Stanley Fischer
Former Bank of Israel Governor Stanley Fischer, now vice chairman of U.S. Federal Reserve. Photo by Daniel Bar-On
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The rate of growth among the ultra-Orthodox, in which a majority of men don't work, is an economic problem, Bank of Israel Governor Stanley Fischer said earlier this week.

Speaking with foreign journalists, Fischer spoke about the deepening poverty among the Haredi community. Meanwhile, the situation in terms of poverty among another relatively impoverished group, Israeli Arabs, is improving, the governor said.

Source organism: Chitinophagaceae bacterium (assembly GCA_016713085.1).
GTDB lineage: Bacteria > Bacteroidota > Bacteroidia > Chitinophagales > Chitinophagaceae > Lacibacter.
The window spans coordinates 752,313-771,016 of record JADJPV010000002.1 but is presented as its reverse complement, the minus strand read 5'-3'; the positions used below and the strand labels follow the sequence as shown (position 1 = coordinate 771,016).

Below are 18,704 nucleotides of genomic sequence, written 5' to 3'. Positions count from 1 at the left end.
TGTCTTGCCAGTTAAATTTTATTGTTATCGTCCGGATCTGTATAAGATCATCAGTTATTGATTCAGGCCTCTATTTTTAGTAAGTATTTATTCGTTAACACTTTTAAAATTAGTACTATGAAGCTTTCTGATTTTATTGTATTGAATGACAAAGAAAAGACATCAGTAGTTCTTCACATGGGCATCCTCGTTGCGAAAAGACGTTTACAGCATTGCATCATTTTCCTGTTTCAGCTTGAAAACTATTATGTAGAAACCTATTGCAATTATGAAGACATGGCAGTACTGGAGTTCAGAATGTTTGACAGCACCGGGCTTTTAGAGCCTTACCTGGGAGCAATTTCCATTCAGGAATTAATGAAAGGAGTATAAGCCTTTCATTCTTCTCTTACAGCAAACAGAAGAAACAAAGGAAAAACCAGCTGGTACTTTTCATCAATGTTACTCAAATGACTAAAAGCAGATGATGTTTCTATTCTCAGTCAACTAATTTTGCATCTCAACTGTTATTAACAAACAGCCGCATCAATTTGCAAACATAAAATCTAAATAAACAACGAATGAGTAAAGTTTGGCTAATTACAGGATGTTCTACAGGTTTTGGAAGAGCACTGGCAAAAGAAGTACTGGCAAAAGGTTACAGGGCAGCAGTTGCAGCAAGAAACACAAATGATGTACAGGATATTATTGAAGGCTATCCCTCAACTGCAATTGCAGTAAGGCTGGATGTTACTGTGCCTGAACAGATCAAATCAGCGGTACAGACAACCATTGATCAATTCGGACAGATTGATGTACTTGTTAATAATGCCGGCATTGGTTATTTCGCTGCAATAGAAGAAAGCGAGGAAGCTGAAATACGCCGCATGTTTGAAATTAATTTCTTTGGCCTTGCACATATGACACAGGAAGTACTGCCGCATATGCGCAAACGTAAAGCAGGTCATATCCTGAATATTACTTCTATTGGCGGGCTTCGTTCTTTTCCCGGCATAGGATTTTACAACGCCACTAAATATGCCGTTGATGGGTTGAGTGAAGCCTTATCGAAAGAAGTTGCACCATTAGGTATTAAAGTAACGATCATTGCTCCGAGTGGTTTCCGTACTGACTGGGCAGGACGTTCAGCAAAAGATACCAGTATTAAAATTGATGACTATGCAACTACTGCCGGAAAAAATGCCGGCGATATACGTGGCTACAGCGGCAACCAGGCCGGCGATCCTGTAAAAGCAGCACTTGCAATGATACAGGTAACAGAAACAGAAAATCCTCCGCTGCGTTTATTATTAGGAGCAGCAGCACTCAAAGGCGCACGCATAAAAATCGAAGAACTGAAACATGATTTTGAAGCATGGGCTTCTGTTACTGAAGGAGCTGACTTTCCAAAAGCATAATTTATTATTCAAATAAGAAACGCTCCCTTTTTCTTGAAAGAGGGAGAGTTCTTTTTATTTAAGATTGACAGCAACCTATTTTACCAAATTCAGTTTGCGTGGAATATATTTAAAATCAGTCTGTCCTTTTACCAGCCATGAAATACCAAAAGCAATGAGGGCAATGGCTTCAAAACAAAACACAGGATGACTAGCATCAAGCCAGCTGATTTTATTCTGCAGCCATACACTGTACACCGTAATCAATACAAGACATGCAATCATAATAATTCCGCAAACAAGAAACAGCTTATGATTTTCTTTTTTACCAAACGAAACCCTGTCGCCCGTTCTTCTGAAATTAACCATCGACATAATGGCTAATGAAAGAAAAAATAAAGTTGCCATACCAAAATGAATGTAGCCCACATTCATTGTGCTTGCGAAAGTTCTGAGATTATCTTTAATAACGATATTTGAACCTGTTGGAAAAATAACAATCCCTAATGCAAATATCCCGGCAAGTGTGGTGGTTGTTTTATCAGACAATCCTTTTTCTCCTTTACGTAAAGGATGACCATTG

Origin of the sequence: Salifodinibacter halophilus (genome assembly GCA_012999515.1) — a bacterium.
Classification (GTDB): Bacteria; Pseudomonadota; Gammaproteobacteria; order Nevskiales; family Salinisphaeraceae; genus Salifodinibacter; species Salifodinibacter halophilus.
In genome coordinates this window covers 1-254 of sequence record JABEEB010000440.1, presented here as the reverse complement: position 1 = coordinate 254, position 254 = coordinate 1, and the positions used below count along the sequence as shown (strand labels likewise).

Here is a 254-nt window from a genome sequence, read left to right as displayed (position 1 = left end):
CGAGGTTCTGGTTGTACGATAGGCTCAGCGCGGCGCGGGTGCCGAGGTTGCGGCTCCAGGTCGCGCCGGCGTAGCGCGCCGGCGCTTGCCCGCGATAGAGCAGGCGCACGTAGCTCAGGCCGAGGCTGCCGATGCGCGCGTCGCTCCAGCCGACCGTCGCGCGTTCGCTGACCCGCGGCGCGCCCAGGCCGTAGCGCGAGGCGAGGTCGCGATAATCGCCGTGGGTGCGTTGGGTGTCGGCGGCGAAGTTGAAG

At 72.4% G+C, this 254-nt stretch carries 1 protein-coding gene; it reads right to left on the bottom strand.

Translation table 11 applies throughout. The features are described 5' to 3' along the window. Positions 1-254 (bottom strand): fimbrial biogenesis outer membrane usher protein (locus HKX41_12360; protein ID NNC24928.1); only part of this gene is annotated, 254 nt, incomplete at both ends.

If 70% of the men in 10% of the population don't work, it becomes a problem of macroeconomic magnitude, Fischer said. The Haredim as a group are growing faster than the rest of the population. Moreover, he said, that speaking with figures in the Haredi community, it is apparent they do not grasp the problem.

The situation is unsustainable, Fischer warned: 60% of Haredim live in poverty and the proportion is rising. "We can't have an ever-increasing proportion of the population continuing to not go to work," Fischer said.